- Family and Parenting
Money Management for Children
Teaching money Management to Children
Studies have shown that money matters, like most other forms of learning, are picked up by children at a young age. Habits formed during childhood may have a bearing on how children behave in regards to financial matters as adults.
This does not mean lecturing kids on macroeconomics at a young age. It is not about numbers or theory, rather the development of sensible spending practices and an appreciation of the value of saving.
The Start of Money Management
Starting Money Management Learning
If you wait until a teenager is ready to leave home to start thinking about financial education it is too late. As soon as a child can count they can begin to understand the concept of money. An easy first lesson is to explain the relationship between Mommy and / or Daddy working and the money that comes out of the machine at the bank. Appreciating that money is not a limitless resource is an important step in educating your child.
Once a child understands the concept of choice, further aspects can be introduced. Opportunity Cost is what Economists refer to as the price paid for choosing one option over another. Deciding between all the strawberries you can eat or one small chocolate bar introduces a child to the sacrifices made by saving over spending.
These points seem insignificant but are all small steps in the learning process that's ultimate goal is a sound financial basis for a young adult.
Progressing Money Skills
Children's Money Management - The Next Steps
After the value of money is recognized, the next step is the formation of goals.
To achieve this, the early introduction of an Allowance is essential. Giving children their own money not only empowers them but forces them to make the decision on what it is spent on. It is normal for children to spend like mad when first given money, this can be changed with the setting of goals. Once an allowance is provided, it is wise to discuss the options with children. Explaining that if they don't spend their money for 4 weeks they can afford the toy they want is often an eye opening moment.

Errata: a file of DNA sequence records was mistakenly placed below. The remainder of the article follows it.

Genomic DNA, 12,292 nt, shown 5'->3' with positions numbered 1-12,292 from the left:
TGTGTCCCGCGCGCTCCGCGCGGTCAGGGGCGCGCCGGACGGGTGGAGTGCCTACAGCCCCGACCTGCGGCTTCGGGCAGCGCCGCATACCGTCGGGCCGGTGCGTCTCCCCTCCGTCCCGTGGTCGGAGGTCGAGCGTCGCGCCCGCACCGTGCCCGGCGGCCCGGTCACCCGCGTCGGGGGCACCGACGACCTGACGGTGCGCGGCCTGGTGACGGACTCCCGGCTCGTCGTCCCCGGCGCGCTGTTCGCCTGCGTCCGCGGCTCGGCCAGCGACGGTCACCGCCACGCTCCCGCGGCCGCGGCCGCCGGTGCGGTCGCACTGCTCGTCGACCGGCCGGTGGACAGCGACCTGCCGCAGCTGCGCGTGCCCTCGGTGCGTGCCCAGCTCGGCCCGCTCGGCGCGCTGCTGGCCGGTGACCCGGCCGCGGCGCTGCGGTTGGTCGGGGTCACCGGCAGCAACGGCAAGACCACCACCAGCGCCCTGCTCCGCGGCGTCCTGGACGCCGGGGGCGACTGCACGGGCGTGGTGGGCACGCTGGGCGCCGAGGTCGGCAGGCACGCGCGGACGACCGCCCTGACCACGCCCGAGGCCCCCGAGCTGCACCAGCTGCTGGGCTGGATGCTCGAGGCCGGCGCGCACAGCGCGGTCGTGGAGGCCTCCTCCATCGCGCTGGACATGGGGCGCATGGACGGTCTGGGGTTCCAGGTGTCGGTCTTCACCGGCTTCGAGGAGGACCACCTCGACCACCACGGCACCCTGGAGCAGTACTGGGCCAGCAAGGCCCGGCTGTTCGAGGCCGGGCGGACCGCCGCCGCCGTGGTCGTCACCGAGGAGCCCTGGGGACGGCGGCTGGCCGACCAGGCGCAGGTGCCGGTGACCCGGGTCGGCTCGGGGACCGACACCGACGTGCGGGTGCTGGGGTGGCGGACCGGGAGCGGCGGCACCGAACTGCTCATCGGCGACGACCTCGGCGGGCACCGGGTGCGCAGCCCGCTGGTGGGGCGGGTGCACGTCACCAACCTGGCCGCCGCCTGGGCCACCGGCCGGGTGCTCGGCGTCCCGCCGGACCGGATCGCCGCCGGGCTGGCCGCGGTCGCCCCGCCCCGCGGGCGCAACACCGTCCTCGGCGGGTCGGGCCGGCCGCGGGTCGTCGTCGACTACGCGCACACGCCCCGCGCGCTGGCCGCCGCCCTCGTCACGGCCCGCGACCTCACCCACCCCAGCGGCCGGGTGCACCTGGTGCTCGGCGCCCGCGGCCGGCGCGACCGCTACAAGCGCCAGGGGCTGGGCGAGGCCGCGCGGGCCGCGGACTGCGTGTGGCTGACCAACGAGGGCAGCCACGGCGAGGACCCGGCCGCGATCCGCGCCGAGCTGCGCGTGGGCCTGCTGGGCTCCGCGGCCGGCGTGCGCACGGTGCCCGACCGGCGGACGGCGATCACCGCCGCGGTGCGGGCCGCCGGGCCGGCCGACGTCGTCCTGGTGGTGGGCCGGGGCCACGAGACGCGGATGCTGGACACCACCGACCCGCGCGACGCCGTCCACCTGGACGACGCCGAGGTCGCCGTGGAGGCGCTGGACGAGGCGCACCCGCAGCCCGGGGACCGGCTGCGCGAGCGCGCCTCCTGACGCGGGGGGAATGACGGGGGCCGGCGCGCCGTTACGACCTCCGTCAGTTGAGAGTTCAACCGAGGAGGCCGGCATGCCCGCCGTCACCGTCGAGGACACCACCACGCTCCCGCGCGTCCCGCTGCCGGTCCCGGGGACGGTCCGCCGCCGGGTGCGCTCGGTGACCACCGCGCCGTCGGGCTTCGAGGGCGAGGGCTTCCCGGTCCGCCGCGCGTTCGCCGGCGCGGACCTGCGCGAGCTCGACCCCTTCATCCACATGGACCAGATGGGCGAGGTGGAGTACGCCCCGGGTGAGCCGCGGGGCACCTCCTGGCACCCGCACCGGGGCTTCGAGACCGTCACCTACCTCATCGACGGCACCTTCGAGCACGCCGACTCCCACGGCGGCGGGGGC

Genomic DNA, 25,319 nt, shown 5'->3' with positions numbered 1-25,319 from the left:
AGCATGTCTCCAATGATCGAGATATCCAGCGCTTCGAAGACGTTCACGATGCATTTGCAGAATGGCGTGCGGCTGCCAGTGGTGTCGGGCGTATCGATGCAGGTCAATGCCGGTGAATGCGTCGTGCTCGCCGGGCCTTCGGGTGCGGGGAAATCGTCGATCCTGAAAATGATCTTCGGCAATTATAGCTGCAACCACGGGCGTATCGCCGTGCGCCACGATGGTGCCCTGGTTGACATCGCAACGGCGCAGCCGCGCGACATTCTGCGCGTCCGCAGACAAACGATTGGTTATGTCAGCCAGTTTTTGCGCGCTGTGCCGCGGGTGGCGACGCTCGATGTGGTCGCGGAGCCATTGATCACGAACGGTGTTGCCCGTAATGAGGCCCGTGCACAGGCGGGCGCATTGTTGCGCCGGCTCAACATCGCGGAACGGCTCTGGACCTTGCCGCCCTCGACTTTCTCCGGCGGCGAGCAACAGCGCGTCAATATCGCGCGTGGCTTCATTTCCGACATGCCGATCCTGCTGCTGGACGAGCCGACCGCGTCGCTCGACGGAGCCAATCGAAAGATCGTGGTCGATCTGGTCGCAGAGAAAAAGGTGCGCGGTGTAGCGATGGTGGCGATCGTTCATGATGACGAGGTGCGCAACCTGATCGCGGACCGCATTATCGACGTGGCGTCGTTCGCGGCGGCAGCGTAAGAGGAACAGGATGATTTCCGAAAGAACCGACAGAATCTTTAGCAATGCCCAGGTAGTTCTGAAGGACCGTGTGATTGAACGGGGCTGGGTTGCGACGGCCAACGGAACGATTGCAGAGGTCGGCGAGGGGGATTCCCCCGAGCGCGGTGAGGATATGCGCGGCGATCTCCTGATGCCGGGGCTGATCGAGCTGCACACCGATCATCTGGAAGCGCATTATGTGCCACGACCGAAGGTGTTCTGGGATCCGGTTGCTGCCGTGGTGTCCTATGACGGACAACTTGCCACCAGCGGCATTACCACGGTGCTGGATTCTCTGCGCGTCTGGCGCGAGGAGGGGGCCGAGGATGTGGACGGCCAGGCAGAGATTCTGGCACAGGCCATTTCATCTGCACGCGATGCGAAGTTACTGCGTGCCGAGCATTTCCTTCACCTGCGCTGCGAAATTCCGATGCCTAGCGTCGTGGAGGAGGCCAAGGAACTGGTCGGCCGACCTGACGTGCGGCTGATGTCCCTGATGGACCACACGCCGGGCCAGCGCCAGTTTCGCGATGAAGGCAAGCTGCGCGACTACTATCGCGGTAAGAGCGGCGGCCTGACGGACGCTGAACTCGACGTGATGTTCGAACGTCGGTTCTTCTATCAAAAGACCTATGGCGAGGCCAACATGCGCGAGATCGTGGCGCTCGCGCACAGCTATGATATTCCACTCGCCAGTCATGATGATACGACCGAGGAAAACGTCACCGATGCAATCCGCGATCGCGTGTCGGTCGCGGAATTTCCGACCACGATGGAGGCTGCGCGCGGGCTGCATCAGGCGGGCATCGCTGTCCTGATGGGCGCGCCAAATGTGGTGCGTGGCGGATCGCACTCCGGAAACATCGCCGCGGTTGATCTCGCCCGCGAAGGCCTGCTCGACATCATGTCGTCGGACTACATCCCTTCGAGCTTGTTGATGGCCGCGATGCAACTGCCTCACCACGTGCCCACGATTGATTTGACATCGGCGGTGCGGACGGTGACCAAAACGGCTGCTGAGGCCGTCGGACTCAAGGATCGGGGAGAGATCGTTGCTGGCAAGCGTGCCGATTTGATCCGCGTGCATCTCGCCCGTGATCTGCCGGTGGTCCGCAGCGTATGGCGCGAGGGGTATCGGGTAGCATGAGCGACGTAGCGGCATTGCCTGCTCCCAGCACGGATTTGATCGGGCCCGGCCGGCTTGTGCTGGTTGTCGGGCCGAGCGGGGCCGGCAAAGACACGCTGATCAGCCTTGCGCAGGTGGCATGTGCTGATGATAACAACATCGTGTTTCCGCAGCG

One common barrier parents find is that children do not possess the patience or will power to avoid the short term sweets for the long term toy. This presents an opportunity to introduce the concept of interest.
"If you save up 4 weeks of allowance to buy that Barbie, I will add a whole extra dollar for free!"
Rewarding saving at a young age is a powerful tool (but I am afraid you will have to pay a high rate for them to notice) and one of the best things you can do at this stage. Merely introducing the idea of saving should be considered a victory.
Management of Money For The Future
Money Management for Children - Further Progression
Once simple goals have been set and met, it is time to look to a longer time frame. Choose a more expensive item that requires a longer commitment. At this point you can show how not all of the money needs to be saved. Spending some and saving some is the basis of a budget - this is a valuable life skill at can be demonstrated in its most basic form at a young age.
While these skills are being developed it is important to make your child aware that you are making similar choices in your life. Talk about the holiday you are saving for, the new car you would like but cannot afford due to other commitments.
As children get older it is reasonable to add conditions to their Allowance. By making money dependent on chores you start to build a work ethic and reinforce the notion that money does not grow on trees. Like all aspects of this strategy, the conditions become more advanced as age progresses
Money Management for Children - Its Never Too Soon To Start
Just the fact that a parent cares about the financial education of their children gives them a great advantage over the average child. Being aware of the simple steps you can take to increase awareness of financial matters builds on that advantage.
Don't discount the simple lessons that help create a useful financial education in children.